on paint, furniture, finishings) than you would on an investment.

You’ll have to crunch some numbers and do some thinking to make the
decision about when and what to buy.

Hopefully this helps at least a little bit! All the best in 2009!



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Filed under investing, real estate

“I Have a Dream” to Become a Real Estate Investor

Dear Julie,
I read your article on “five ways to protect yourself from a bad property manager“. I have a dream to invest into Real Estate as I believe this is the best vehicle to get me out of the rat race. As I am still a dreamer, I read a lot of articles on the subject before I take the plunge.
This is how I intend to go about it:

  1. Set up a company (Real Estate) even before I buy a property;
  2. Recruit a long experienced manager(poached from existing reputable management company);
  3. Buy property in the name of my company(as opposed to in my own name);
  4. Engage a reputable firm of Accountants to foresee the financial management of my company.They will do this through quarterly interim audit reports.

So what do you think of my dream?
A. Juma

Julie Wrote:
Hi A,

Thank you for your e-mail! I think your dream is fantastic and I wish you all the best of success with it. Without knowing your experience level, I am going to assume that you are a relatively new real estate investor. If that is not the case much of what I have to say may not be necessary feedback. But assuming you’re fairly new to investing I’d like to say: ..

1) Set your goals. This is a great vision for what you want to achieve, but quantify things. For example, in the next five years I want to be making $1000/month from my real estate investments. This year, I want to buy one property that will generate $100/month in cashflow. This month, I will begin researching the market that I plan to buy in, and will meet 3 potential real estate agents to work with. Basically take your longer term goal and start breaking it up into smaller goals.

2) Put first things first – and to me the first thing is not a company, it’s goal setting and then finding a property to buy that meets your goals. (We live in Canada so I speak from a Canadian perspective. I am not sure where you live?). Dave set up two corporations when we began to get serious about investing and we have not yet been able to buy any real estate inside of those companies. Banks really make this difficult for investors to start this way. And even if you do convince a bank to provide you with financing on your property that your company owns they will probably still make you sign a personal guarantee so you now have the extra costs and work of a corporation and still have the liability. It can be done – but I would worry about it later. Get the property first.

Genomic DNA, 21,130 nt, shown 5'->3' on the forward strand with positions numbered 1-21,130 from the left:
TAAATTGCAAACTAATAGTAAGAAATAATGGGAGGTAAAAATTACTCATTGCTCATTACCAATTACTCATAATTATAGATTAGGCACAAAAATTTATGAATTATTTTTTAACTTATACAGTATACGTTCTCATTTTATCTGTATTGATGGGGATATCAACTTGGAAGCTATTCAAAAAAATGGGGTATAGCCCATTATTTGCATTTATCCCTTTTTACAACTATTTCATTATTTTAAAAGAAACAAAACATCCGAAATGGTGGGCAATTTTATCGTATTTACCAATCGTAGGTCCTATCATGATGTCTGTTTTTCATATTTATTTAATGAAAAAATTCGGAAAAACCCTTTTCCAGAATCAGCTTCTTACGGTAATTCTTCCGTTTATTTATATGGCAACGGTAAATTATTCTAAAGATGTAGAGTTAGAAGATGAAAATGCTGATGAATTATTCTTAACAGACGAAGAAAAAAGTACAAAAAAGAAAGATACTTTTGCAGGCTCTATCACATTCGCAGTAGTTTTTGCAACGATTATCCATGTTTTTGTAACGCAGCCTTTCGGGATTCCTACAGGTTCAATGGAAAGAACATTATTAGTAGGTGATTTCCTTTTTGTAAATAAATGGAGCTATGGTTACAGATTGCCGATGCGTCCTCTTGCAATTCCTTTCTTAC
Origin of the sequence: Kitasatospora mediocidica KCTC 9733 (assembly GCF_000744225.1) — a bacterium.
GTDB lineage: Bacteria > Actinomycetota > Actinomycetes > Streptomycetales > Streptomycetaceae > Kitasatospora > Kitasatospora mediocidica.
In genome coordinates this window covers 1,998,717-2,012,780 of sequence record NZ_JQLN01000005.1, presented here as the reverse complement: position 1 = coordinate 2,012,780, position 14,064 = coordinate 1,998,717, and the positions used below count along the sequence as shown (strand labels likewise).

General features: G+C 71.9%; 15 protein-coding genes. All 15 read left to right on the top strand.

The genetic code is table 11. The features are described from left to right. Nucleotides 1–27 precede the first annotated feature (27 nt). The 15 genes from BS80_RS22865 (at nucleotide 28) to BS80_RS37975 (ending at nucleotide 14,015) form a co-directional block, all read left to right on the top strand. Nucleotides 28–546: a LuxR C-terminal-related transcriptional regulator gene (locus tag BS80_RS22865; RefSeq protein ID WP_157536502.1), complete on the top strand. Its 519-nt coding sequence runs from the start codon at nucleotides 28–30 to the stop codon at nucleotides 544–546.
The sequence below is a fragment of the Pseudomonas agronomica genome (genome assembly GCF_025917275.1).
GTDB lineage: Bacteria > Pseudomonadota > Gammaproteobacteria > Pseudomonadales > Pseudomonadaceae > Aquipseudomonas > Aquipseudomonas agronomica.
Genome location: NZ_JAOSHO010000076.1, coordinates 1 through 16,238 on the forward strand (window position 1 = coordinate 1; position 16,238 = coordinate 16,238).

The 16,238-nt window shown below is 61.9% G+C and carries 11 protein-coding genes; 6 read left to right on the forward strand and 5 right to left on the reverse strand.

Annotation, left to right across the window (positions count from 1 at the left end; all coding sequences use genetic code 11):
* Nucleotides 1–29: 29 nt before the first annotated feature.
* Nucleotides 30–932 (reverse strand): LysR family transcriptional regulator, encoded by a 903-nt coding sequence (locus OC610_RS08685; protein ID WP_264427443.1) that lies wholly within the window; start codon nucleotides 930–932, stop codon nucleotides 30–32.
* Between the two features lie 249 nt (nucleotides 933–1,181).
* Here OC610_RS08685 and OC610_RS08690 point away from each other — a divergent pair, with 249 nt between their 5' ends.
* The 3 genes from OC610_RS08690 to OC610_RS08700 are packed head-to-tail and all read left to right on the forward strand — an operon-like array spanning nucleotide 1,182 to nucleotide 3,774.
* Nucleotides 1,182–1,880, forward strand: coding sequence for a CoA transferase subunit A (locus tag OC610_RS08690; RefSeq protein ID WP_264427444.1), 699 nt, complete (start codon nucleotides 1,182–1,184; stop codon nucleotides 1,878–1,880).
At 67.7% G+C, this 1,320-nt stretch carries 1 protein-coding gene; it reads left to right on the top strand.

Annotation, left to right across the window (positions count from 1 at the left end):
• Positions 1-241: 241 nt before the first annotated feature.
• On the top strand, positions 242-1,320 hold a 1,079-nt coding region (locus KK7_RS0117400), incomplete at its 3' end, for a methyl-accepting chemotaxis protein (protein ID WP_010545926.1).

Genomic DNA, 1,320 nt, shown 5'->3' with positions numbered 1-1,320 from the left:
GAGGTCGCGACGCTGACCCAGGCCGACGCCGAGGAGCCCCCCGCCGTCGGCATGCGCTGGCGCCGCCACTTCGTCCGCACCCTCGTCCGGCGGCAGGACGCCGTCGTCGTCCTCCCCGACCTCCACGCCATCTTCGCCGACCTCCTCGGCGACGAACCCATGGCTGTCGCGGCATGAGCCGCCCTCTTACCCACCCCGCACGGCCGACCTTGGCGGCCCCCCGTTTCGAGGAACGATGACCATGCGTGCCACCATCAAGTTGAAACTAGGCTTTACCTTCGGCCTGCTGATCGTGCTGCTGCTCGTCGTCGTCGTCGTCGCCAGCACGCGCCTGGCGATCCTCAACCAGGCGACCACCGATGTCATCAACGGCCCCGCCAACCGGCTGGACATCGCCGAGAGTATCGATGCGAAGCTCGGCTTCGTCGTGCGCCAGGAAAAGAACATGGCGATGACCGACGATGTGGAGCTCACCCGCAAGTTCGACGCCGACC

3) Property managers won’t need to be poached – they will often just take on your properties in addition to the ones they have. Just make sure you’ve taken the time to research the one you are looking to hire.

4) A good accountant is absolutely essential for annual tax returns and advice on the best way to structure deals to minimize your taxes, but when you first begin, you will not need quarterly reports. That would be expensive and really isn’t going to tell you much more than you can figure out for yourself using a few simple Excel spreadsheets. Once you have dozens of properties you will probably have someone that will run these reports for you quarterly and you will need them.

Keep things simple so you get started. Once you get started and have bought a property or two – then you can start worrying about the details.

I wish you all the best with your investments.



Have you got a question about real estate investing? Please let us know!

We publish a newsletter to help new real estate investors make money in real estate. When you sign up for that newsletter you’ll also get our Real Estate Investing Starter Tips Guide Free. Please check it out at our website Rev N You with Real Estate.


Filed under investing, real estate